Lung Cancer Awareness Month

lung cancer

Considering Lung Cancer is the second most common adult cancer* the odds are that most people’s lives have been touched by this horrible disease at some point. A couple of years back, I wrote about my friend, Dianne, and how she fought Lung Cancer with a strength and resolve the likes of which I may never see again. I think about Dianne often. I miss her. True, it’s different now, almost three years after her death. But still, I miss her.

I could never really wrap my head around Dianne’s cancer because she was a healthy, lifelong athlete who had never smoked or lived with second-hand smoke. She had, for all intents and purposes, no risk factors. But all the same, she died at 42 of Lung Cancer after more than 3 years of tenacious fighting.

So today, in Dianne’s honor, I want to take a moment to share a little information about Lung Cancer.

According to the American Cancer Society:

  • 224,210 new cases of Lung Cancer will be diagnosed in the US this year.
  • Approximately 159,260 people will die from this disease in that same time.
  • More people die annually of Lung Cancer than die of Colon, Breast, and Prostate Cancers combined.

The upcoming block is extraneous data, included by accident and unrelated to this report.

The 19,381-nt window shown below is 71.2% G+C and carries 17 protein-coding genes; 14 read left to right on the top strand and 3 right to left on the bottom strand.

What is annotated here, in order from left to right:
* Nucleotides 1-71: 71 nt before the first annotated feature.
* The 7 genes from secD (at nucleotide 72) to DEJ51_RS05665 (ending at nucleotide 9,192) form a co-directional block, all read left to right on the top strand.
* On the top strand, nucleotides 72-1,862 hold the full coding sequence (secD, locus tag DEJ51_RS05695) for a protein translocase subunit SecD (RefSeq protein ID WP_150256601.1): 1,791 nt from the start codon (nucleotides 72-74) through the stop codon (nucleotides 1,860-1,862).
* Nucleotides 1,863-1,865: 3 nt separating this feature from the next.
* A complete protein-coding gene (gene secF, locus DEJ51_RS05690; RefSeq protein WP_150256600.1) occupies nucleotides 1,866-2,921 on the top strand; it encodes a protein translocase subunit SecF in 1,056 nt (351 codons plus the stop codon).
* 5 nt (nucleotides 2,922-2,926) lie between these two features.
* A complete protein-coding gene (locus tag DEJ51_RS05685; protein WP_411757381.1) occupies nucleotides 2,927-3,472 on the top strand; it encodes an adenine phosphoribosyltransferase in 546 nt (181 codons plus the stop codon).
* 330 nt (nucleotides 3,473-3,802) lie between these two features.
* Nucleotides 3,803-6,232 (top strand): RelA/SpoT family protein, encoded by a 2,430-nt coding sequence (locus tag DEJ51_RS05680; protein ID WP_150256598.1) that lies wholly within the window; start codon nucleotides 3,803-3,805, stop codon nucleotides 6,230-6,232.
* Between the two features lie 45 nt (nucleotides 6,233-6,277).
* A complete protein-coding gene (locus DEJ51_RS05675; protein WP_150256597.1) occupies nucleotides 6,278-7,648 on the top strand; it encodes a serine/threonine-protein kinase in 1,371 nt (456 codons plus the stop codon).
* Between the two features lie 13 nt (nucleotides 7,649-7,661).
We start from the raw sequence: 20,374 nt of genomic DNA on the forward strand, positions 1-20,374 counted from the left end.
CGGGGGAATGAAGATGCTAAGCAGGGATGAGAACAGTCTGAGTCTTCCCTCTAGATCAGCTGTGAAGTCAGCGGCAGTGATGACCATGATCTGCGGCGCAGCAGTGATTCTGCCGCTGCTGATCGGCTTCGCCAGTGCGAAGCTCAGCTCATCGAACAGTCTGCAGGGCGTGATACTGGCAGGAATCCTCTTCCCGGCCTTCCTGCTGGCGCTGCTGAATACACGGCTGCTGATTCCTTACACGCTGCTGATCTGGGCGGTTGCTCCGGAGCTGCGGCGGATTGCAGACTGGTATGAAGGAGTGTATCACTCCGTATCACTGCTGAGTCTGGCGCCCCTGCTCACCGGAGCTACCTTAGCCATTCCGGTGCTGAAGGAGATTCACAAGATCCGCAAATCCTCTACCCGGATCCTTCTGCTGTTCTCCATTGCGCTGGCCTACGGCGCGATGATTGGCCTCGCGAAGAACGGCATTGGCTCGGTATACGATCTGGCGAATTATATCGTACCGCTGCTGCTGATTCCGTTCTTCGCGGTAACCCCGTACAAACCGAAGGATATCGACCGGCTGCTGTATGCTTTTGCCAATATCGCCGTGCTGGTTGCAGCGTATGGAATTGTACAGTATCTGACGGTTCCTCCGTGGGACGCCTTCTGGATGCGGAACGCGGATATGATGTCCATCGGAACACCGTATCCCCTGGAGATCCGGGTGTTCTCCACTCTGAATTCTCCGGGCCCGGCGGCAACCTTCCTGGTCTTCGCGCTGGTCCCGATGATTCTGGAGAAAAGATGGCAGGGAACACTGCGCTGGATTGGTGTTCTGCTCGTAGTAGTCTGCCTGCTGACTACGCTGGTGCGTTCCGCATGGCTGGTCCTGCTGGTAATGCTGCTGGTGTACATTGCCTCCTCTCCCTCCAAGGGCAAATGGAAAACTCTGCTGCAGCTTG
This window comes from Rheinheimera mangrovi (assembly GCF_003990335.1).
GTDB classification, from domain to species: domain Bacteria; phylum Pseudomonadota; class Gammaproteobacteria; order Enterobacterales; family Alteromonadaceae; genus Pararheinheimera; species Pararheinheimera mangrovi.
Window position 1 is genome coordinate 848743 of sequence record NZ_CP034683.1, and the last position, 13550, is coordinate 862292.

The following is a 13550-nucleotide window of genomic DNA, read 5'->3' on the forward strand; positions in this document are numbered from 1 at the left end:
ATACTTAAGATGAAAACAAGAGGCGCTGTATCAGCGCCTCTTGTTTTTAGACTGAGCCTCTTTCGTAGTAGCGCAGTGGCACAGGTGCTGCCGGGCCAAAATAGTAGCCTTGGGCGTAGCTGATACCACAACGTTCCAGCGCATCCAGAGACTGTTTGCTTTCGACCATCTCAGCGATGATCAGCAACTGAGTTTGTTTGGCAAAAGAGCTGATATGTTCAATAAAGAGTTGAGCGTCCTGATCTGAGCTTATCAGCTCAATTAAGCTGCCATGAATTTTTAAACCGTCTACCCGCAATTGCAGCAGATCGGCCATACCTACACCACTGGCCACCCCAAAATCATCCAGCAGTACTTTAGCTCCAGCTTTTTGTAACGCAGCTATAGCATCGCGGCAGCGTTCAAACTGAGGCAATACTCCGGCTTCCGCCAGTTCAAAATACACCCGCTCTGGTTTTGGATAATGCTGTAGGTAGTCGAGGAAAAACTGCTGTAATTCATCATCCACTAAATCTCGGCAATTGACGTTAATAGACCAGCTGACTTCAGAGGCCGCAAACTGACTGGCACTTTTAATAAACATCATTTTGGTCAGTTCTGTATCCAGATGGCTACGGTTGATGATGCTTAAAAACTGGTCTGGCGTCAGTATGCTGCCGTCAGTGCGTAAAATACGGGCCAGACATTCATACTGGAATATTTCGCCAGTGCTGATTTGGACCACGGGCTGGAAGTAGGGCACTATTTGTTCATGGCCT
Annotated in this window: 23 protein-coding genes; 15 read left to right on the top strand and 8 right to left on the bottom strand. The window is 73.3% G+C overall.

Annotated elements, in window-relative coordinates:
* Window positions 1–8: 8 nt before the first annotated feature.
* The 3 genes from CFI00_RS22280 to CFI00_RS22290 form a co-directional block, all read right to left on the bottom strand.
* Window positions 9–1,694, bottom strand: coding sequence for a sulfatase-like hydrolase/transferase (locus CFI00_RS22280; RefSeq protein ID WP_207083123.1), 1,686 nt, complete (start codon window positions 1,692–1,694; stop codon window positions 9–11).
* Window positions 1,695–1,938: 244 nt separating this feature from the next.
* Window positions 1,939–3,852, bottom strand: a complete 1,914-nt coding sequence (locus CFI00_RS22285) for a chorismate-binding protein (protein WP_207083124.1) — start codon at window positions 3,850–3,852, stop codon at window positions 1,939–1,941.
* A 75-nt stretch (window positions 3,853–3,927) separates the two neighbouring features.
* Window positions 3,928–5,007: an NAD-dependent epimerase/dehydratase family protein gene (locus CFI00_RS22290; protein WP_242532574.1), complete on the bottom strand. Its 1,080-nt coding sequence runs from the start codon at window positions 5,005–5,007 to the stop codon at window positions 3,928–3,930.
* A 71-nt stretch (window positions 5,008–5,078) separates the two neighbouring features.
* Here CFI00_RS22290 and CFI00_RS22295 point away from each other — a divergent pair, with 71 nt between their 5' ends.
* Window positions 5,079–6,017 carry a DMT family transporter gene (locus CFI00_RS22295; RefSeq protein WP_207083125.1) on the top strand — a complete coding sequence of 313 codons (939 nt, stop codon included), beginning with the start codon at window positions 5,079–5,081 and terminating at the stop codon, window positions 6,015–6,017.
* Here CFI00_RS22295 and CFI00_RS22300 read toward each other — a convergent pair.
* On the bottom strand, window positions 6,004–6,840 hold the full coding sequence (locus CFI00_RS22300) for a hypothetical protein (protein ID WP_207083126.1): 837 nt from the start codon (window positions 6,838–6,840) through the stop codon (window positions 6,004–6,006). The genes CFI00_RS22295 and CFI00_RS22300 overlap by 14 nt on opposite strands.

Those are some pretty scary numbers. And while we do not by any means know how to help prevent all forms of Lung Cancer, we do know that there are some ways to reduce your risk of developing certain forms of this disease.

medical ID tags

1. Just don’t smoke. The single largest risk factor for developing Lung Cancer is one we can all avoid: smoking. Smoking cigarettes, cigars, and/or inhaling second-hand smoke all contribute significantly to Lung Cancer risk. There is some research that indicates smoking marijuana may also increase your risk, but more studies are needed to determine this.

2. Be aware of environmental factors. Living in a home with high radon levels; being exposed to asbestos; living in an area with heavy air pollution; working around diesel exhaust, radioactive chemicals, or inhaled chemicals/minerals can all contribute to your risk. Be aware of your surroundings and protect yourself from exposure as much as possible.

3. Eat a healthy diet. Of course this is just a given for innumerable reasons, but one of those reasons is that a healthy diet does help reduce your risk of developing Lung Cancer.

4. Exercise. Once again, a bit of a given, but exercising really does make a difference in our daily lives and can help us avoid a variety of illnesses, including, in some cases, Lung Cancer.

Read more about how to lower your risk of some forms of Lung Cancer here.

*(skin cancer excluded)

Leave a Comment

Your email address will not be published. Required fields are marked *